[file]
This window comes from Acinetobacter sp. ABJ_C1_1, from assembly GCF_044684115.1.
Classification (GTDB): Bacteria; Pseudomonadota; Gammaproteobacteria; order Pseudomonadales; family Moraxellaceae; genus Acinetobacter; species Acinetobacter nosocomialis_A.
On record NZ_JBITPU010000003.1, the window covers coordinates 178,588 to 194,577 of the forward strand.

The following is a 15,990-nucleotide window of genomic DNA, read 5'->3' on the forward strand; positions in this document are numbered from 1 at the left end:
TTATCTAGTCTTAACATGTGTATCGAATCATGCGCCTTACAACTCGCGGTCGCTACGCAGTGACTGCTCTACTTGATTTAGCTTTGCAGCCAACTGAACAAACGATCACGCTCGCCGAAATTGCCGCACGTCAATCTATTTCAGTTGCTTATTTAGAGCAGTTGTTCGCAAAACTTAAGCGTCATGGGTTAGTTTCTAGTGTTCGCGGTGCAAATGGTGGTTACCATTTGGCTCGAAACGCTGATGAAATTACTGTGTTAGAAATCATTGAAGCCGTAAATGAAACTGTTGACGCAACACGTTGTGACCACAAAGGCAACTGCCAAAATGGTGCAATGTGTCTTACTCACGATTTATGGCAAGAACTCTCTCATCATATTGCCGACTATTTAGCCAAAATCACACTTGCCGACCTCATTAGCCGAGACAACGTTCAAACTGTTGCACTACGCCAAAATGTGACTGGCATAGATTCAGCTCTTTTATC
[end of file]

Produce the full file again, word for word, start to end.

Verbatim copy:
This window comes from Acinetobacter sp. ABJ_C1_1, from assembly GCF_044684115.1.
Classification (GTDB): Bacteria; Pseudomonadota; Gammaproteobacteria; order Pseudomonadales; family Moraxellaceae; genus Acinetobacter; species Acinetobacter nosocomialis_A.
On record NZ_JBITPU010000003.1, the window covers coordinates 178,588 to 194,577 of the forward strand.

The following is a 15,990-nucleotide window of genomic DNA, read 5'->3' on the forward strand; positions in this document are numbered from 1 at the left end:
TTATCTAGTCTTAACATGTGTATCGAATCATGCGCCTTACAACTCGCGGTCGCTACGCAGTGACTGCTCTACTTGATTTAGCTTTGCAGCCAACTGAACAAACGATCACGCTCGCCGAAATTGCCGCACGTCAATCTATTTCAGTTGCTTATTTAGAGCAGTTGTTCGCAAAACTTAAGCGTCATGGGTTAGTTTCTAGTGTTCGCGGTGCAAATGGTGGTTACCATTTGGCTCGAAACGCTGATGAAATTACTGTGTTAGAAATCATTGAAGCCGTAAATGAAACTGTTGACGCAACACGTTGTGACCACAAAGGCAACTGCCAAAATGGTGCAATGTGTCTTACTCACGATTTATGGCAAGAACTCTCTCATCATATTGCCGACTATTTAGCCAAAATCACACTTGCCGACCTCATTAGCCGAGACAACGTTCAAACTGTTGCACTACGCCAAAATGTGACTGGCATAGATTCAGCTCTTTTATC